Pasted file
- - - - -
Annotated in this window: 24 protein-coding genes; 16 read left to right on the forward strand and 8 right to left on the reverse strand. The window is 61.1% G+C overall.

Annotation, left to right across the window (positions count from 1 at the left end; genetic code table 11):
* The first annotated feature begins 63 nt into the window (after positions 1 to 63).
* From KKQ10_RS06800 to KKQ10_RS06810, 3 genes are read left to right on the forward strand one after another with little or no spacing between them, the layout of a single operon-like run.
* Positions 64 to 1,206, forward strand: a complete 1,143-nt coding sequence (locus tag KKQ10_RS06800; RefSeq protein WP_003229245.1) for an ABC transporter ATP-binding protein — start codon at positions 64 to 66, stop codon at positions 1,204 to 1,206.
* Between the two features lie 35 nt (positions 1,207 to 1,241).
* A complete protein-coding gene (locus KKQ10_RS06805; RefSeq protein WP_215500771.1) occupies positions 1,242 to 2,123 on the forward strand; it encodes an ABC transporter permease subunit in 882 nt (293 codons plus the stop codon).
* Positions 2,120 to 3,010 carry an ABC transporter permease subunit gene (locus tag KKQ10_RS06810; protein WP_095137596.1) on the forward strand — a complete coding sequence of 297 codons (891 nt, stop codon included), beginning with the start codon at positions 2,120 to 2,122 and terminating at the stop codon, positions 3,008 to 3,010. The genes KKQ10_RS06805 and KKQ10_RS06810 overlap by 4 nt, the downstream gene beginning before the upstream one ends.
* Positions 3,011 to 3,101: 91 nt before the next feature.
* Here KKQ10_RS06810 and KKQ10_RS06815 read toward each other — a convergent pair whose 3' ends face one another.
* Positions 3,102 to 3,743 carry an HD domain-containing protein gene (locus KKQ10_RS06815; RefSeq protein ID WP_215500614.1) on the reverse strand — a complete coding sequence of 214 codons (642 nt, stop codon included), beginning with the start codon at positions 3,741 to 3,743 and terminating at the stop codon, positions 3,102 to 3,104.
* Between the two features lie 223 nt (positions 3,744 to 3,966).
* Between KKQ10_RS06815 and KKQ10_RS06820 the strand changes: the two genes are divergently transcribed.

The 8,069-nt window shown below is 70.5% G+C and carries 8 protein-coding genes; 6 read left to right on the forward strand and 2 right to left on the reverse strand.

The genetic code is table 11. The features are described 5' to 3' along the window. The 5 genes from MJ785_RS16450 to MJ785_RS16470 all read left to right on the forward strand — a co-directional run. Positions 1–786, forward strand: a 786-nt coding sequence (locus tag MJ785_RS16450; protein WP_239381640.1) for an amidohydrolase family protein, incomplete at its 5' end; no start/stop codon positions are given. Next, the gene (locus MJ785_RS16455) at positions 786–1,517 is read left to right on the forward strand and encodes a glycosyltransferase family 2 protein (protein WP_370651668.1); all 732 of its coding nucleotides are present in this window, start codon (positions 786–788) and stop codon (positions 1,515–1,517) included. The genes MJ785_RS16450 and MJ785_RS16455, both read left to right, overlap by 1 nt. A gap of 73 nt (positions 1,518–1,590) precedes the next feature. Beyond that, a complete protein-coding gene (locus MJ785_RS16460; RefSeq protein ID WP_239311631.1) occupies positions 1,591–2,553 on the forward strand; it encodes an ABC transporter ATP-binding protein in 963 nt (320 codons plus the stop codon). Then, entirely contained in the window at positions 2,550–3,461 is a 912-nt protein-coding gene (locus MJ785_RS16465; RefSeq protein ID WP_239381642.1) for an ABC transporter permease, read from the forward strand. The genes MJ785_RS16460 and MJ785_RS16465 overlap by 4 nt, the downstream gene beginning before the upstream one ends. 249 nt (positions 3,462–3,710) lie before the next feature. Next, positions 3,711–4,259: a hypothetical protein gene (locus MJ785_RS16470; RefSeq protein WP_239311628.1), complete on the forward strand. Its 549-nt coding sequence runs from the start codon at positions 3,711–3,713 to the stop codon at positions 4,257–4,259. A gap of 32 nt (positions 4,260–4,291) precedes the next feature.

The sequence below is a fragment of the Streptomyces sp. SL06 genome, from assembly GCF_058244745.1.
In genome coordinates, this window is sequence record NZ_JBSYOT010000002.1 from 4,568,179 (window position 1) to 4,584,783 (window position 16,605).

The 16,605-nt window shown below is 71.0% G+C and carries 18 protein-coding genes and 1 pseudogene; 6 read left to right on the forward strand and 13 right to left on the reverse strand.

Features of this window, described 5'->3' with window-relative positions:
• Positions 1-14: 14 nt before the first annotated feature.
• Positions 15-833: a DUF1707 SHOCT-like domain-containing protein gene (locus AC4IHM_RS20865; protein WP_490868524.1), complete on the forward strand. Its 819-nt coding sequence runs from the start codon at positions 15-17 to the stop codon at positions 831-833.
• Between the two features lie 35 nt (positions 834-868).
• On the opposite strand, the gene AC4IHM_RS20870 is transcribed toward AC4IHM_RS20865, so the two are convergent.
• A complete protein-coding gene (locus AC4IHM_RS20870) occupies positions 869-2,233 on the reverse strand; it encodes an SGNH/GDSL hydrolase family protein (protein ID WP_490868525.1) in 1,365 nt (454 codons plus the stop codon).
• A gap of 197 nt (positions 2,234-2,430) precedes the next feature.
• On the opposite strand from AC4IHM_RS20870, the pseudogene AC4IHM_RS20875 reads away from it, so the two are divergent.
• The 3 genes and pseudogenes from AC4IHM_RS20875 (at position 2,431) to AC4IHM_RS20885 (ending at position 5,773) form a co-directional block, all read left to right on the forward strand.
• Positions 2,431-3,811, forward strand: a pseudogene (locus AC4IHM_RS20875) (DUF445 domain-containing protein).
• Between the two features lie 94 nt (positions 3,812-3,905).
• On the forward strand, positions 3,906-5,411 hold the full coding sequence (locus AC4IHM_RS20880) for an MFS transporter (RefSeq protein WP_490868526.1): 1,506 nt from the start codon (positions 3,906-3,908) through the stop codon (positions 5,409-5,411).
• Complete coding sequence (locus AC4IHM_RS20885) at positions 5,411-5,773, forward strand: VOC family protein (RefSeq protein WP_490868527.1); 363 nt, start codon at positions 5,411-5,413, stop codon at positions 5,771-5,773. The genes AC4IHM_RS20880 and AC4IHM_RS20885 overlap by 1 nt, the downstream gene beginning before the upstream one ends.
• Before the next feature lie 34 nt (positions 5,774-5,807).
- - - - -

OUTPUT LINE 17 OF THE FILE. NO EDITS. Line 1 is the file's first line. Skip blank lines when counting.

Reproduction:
In genome coordinates, this window is sequence record NZ_JBSYOT010000002.1 from 4,568,179 (window position 1) to 4,584,783 (window position 16,605).